Globalization

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International trade policies and new technologies facilitate the flow of people, information, and products across national borders, in turn encouraging the integration of regional economies, societies, and cultures. RAND research has investigated how globalization affects and has been affected by policymaking throughout the world.

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  • World flags

    Commentary

    Book Review: The Sovereignty Wars by Stewart Patrick

    “Sovereignty” is a complicated, multifaceted construct. The Sovereignty Wars is a timely and meticulous effort by author Stewart Patrick to clarify that concept, whose usage is a matter of both analytical interest and policymaking import.

    May 17, 2018

  • Illustration of a globe deconstructed

    Report

    Building a Sustainable World Order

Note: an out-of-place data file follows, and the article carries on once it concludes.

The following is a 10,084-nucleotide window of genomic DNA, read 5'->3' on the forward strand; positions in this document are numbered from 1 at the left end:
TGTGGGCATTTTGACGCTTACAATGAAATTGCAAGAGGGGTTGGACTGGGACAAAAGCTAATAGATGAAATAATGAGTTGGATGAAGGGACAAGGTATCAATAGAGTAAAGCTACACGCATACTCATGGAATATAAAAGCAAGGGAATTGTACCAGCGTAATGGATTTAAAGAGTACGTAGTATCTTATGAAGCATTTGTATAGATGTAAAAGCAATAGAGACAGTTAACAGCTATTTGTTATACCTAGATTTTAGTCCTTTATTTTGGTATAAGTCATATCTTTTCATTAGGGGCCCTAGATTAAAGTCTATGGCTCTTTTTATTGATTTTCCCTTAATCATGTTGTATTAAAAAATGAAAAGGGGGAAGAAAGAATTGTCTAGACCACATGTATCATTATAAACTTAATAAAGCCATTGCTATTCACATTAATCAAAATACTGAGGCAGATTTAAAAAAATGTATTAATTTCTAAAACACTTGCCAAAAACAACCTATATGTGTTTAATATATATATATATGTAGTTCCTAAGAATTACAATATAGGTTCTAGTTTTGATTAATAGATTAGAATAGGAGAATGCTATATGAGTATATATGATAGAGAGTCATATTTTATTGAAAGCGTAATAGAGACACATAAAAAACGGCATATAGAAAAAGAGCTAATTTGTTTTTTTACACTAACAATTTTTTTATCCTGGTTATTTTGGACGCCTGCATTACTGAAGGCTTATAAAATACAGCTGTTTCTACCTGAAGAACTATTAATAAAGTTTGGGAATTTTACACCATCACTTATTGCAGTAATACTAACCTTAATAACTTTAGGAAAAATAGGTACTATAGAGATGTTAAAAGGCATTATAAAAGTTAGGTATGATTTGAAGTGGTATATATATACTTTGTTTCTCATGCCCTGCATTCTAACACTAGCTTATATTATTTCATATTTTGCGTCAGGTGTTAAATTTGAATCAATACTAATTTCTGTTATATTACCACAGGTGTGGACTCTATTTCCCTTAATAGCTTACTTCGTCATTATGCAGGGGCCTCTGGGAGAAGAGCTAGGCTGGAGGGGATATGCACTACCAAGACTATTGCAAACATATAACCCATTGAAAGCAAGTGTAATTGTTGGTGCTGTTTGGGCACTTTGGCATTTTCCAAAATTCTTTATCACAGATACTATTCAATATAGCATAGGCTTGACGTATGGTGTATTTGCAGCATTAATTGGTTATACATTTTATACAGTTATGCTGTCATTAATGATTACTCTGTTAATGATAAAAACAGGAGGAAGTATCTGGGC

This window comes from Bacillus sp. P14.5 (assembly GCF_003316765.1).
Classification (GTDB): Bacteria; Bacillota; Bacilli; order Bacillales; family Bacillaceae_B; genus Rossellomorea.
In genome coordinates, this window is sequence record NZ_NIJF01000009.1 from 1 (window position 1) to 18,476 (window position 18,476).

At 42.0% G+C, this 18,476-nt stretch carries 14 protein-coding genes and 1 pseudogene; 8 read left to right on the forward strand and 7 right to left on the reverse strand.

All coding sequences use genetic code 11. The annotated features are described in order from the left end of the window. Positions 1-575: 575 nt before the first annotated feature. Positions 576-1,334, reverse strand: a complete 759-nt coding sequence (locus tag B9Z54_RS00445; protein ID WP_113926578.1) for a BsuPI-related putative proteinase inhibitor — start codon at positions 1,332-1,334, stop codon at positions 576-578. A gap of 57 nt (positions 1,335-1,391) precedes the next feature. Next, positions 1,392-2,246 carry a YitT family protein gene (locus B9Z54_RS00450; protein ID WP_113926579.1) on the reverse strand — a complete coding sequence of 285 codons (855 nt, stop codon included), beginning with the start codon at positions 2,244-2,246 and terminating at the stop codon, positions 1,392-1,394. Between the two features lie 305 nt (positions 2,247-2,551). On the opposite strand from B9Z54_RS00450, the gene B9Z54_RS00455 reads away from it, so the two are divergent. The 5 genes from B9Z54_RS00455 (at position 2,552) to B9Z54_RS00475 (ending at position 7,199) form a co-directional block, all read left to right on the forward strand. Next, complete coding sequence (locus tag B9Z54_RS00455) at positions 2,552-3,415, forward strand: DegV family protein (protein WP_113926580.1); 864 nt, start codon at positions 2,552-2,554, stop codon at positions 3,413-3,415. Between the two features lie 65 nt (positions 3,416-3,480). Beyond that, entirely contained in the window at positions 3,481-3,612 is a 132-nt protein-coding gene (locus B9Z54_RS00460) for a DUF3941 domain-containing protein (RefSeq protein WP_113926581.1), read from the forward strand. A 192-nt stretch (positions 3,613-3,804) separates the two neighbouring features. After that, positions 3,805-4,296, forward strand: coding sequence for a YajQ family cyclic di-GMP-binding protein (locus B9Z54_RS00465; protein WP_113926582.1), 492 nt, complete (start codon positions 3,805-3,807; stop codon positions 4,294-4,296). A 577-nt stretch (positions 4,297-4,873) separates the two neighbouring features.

The growing threat to the rules-based postwar order is a defining feature of current discussions about world politics. A two-year project explored the existing international order, assessed the challenges facing it, and recommended policies to advance U.S. interests.

    May 3, 2018

  • An American flag after a sunset

    Commentary

    What Role Will the United States Play in the World?

    Under the leadership of President Trump, the United States is questioning the net strategic benefits of its participation in the postwar order as never before. Foreign policy priorities are increasingly disconnected from the day-to-day concerns of most Americans.

    Apr 30, 2018

  • Report

    U.S. Policy in Asia — Perspectives for the Future: Proceedings from a RAND Corporation Conference in Early 2017

    These conference proceedings explore the arenas of U.S.--Asia engagement, provide an understanding of the outcomes of past interaction, and make the case for the terms of future engagement.

    Apr 18, 2018

  • Blue globe puzzle

    Report